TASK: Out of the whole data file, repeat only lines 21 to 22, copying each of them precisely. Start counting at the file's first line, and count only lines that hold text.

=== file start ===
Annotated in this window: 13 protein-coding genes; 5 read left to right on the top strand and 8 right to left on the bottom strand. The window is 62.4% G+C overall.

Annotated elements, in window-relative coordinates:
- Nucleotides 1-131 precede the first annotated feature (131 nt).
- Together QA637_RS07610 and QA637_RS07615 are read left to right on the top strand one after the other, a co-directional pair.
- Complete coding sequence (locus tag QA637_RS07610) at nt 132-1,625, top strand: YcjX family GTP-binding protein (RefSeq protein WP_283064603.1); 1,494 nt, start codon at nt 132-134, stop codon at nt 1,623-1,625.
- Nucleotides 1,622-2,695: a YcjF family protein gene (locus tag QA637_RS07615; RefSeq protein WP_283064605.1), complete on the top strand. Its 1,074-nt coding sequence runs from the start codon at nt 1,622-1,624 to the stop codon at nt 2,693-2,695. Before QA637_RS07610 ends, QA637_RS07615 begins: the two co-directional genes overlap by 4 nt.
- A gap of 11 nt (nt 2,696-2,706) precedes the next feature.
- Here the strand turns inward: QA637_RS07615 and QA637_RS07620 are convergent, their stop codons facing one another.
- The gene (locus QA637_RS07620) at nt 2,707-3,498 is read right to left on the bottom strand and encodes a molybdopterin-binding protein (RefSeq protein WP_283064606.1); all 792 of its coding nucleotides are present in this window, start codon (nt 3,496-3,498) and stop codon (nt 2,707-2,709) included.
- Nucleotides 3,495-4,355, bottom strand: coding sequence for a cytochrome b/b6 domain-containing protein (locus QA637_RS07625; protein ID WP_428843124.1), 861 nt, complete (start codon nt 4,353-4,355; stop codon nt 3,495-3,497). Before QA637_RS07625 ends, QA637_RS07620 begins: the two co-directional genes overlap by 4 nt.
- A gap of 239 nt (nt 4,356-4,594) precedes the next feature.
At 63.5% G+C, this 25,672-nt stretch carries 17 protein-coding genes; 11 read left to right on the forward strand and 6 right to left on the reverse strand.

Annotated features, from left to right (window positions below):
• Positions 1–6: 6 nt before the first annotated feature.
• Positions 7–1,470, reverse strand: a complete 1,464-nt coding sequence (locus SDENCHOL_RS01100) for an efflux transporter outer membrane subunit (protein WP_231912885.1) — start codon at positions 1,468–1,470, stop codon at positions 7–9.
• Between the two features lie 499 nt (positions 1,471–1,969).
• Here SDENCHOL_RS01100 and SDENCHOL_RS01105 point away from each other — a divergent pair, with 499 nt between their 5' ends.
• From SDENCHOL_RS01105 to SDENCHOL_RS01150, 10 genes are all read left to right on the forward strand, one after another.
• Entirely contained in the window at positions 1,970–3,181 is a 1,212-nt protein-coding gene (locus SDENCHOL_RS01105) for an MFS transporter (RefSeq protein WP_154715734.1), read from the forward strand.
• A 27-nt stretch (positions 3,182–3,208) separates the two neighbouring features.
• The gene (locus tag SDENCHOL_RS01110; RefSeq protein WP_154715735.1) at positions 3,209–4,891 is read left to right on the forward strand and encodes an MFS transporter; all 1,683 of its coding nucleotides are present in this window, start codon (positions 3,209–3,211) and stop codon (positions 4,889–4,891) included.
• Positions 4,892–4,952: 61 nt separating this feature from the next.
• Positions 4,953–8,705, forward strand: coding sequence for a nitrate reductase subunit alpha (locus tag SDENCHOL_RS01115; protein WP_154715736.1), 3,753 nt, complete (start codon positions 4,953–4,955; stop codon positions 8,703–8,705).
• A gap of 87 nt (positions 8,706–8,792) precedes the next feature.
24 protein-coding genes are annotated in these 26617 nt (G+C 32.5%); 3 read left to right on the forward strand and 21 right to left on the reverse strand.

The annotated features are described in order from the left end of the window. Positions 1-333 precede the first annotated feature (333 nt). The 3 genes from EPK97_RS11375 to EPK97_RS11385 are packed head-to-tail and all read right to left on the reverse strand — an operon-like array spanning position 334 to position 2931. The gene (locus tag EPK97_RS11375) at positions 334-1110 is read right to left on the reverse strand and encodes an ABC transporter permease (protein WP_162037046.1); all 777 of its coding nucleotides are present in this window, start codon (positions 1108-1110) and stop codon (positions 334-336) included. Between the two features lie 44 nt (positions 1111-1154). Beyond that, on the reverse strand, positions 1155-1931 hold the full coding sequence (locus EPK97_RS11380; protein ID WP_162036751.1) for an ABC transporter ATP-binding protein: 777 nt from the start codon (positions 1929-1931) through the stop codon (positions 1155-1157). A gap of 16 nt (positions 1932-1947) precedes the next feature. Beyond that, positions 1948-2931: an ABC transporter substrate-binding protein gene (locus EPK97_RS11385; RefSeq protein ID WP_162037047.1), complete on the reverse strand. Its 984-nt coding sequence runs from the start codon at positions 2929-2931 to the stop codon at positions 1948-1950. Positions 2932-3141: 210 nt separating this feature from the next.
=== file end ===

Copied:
• The gene (locus tag SDENCHOL_RS01110; RefSeq protein WP_154715735.1) at positions 3,209–4,891 is read left to right on the forward strand and encodes an MFS transporter; all 1,683 of its coding nucleotides are present in this window, start codon (positions 3,209–3,211) and stop codon (positions 4,889–4,891) included.
• Positions 4,892–4,952: 61 nt separating this feature from the next.